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Shopping in the Accra Mall, Ghana. Supermarket chains are jockeying to serve millions of new middle class customers in Africa │© TAC/Femi Awoniyi

Journey to Africa’s Middle Class

The Western media’s picture of Africa is characterised by two extremes: usually depicted are either the very poor masses who cannot feed themselves and who are all allegedly knocking on the door of Fortress Europe or the very rich who make their money at the expense of those poor people. The middle segment of society, however, is ignored in foreign depictions of the continent.

The German journalist Bettina Gaus went on a journey visiting 16 different sub-Saharan countries to let the “forgotten” middle class in Africa tell its own story. “Foreign workers are not the ones who keep Africa together; it’s the African middle class who does that,” writes Gaus in her non-fictional book “Der unterschätzte Kontinent – Reise zur Mittelschicht Afrikas” (The Underestimated Continent – A Journey to Africa’s Middle Class). She makes clear from the very beginning that professionals commonly referred to as the middle class also play a pivotal role in their respective societies.

The author’s extensive knowledge of Africa comes from her experience of living in and reporting on Africa for a number of years: from 1989 until 1996 she lived in Kenya with her former Kenyan husband and covered East and Central Africa for a German newspaper. 

The proclaimed aim of Gaus’s book is to do away with the ignorance that is implied in the question of whether there is a middle class in Africa in the first place. But if you expect a scientific analysis of the conditions and impact of the middle class, you’ll be disappointed. Rather, this book is an account of real-life examples. There is a married couple – a gynaecologist and a paediatrician – who have had to live separately for a long time in Tanzania because they could not find appropriate jobs close to each other in their native Kenya to be able to afford the living standard they wanted.

Many more examples are cited of people who belong to the middle class, such as that of a businessman or a secretary in South Africa, a Tanzanian civil servant-turned-lawyer, a Zambian social worker and so on. But what are the characteristics of a member of the middle class? Bettina Gaus’s own definition is: “[It’s the part of society] that is neither too well-off nor too powerful to easily turn its back on the country, nor that poor or powerless that it seems anyway unpromising for them to try to stabilise their own environment.” But that is the view of a Western-educated and socialised person.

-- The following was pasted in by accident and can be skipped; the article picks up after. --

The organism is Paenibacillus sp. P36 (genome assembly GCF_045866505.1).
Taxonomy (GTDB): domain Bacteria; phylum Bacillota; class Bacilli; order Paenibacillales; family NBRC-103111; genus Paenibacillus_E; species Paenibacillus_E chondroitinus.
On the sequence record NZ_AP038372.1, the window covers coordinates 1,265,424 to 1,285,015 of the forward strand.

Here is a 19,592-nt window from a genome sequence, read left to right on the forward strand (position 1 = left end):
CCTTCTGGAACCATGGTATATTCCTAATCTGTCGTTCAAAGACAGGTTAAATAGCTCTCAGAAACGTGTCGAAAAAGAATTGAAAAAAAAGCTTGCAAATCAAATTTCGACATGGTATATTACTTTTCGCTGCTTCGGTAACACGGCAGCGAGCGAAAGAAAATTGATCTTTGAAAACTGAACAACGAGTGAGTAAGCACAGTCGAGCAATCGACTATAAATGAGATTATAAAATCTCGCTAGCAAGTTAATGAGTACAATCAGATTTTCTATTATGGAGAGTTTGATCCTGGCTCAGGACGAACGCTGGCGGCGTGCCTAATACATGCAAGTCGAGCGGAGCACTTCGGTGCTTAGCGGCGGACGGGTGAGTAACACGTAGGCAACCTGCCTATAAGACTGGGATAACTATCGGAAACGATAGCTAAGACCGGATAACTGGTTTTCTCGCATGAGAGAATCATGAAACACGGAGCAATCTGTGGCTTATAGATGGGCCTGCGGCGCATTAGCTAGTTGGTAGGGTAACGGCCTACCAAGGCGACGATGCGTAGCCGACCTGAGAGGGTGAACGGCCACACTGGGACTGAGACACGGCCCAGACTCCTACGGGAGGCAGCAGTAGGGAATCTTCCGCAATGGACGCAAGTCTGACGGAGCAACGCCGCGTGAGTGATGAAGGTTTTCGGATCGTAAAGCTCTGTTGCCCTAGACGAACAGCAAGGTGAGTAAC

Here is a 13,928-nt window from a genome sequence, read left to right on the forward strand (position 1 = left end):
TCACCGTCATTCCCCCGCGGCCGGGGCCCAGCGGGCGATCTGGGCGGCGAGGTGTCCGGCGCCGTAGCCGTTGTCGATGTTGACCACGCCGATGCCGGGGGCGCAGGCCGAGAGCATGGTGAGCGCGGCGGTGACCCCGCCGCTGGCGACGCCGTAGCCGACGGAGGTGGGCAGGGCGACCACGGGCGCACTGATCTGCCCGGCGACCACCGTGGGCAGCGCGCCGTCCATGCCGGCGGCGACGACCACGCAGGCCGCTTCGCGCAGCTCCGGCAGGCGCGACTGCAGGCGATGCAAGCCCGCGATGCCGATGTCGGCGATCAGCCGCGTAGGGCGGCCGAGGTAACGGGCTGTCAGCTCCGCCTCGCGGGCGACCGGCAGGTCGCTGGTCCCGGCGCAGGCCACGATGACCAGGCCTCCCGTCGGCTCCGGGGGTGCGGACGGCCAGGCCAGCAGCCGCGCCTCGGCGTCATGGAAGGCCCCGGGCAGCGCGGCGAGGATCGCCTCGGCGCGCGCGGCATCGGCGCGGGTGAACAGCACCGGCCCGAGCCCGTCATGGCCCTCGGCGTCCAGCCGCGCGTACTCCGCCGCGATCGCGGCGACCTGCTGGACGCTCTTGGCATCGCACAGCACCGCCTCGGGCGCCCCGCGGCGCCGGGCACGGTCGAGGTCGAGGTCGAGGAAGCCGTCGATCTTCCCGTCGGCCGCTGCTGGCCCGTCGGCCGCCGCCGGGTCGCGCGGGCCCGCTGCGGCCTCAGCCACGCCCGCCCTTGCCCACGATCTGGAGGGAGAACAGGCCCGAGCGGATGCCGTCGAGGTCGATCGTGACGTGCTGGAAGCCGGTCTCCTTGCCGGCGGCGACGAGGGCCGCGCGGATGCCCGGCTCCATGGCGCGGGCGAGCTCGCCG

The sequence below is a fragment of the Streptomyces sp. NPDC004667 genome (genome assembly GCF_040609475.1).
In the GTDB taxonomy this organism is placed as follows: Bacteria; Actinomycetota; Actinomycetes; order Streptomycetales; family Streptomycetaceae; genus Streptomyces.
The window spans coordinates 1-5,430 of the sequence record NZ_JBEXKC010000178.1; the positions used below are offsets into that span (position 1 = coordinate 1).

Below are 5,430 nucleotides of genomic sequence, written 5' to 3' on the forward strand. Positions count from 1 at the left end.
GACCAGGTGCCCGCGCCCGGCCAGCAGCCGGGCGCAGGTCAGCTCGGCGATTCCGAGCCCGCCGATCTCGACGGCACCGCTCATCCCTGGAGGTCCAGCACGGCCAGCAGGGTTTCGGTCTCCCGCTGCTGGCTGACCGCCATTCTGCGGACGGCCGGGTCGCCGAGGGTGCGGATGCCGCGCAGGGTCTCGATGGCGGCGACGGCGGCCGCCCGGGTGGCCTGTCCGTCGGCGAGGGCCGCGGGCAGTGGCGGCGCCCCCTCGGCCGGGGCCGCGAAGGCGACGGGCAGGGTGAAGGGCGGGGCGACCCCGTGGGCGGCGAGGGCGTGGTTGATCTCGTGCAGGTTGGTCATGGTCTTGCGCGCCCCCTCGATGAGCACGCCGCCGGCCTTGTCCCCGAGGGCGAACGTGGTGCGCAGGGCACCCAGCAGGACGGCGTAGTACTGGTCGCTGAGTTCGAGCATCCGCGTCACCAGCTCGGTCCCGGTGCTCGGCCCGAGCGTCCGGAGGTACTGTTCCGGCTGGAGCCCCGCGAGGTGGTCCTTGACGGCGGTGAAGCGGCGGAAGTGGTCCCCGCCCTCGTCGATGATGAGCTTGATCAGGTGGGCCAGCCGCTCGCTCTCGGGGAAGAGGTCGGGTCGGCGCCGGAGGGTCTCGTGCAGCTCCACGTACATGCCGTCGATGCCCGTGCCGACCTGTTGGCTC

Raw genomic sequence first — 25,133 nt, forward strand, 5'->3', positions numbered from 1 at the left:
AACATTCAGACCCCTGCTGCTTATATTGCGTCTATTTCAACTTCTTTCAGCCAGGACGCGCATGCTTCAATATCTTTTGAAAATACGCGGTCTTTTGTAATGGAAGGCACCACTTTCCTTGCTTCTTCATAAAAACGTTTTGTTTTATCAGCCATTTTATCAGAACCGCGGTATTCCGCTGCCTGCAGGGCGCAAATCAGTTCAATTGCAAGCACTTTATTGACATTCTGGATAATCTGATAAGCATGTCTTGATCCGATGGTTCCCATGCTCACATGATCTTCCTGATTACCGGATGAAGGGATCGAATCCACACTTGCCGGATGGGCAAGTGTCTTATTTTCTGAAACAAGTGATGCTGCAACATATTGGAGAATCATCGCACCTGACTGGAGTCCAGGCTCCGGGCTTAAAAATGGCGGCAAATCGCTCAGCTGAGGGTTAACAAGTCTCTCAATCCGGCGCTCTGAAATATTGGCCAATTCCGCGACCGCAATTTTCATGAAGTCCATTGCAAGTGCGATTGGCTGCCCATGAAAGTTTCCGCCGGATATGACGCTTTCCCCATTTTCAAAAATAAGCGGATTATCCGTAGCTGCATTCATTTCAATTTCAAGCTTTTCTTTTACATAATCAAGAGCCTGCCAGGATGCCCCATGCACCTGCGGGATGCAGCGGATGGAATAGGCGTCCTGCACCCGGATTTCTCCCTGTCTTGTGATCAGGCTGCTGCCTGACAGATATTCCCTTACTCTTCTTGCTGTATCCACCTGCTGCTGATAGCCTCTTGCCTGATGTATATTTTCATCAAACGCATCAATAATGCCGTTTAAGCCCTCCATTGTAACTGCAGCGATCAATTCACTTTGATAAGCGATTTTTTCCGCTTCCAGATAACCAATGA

Bettina Gaus takes the right step in asking Africans themselves what belonging to the middle class means. Income, of course, is the decisive factor, according to the answers of the respondents. However, a most striking definition given of a member of the middle class is being able to earn a good living with a job for which a person is trained.

In her book, Bettina Gaus interweaves the people’s stories with her journey through the different countries and their respective historical, geographical and political contexts. Some stories unfortunately fade away a little in the dramatic and gripping context, be it a dictator’s brutal warfare against his own people, the privatisation of nearly the whole of a country’s mining industry, or the foreign influence on a country’s coffee plantations and so on. These broader circumstances are no doubt important because they set the stage on which the middle class has to struggle to exist.

The book is nevertheless a good read because it gives a good idea of how life is for the middle class in Africa and, moreover, it offers, especially for people not too familiar with the (political) history of Africa, numerous starting points for further reading.

Melanie Scheuenstuhl

Der Unterschätzte Kontinent – Reise zur Mittelschicht Afrikas By Bettina Gaus, Eichborn Verlag, ISBN 978-3-8218-6517-1

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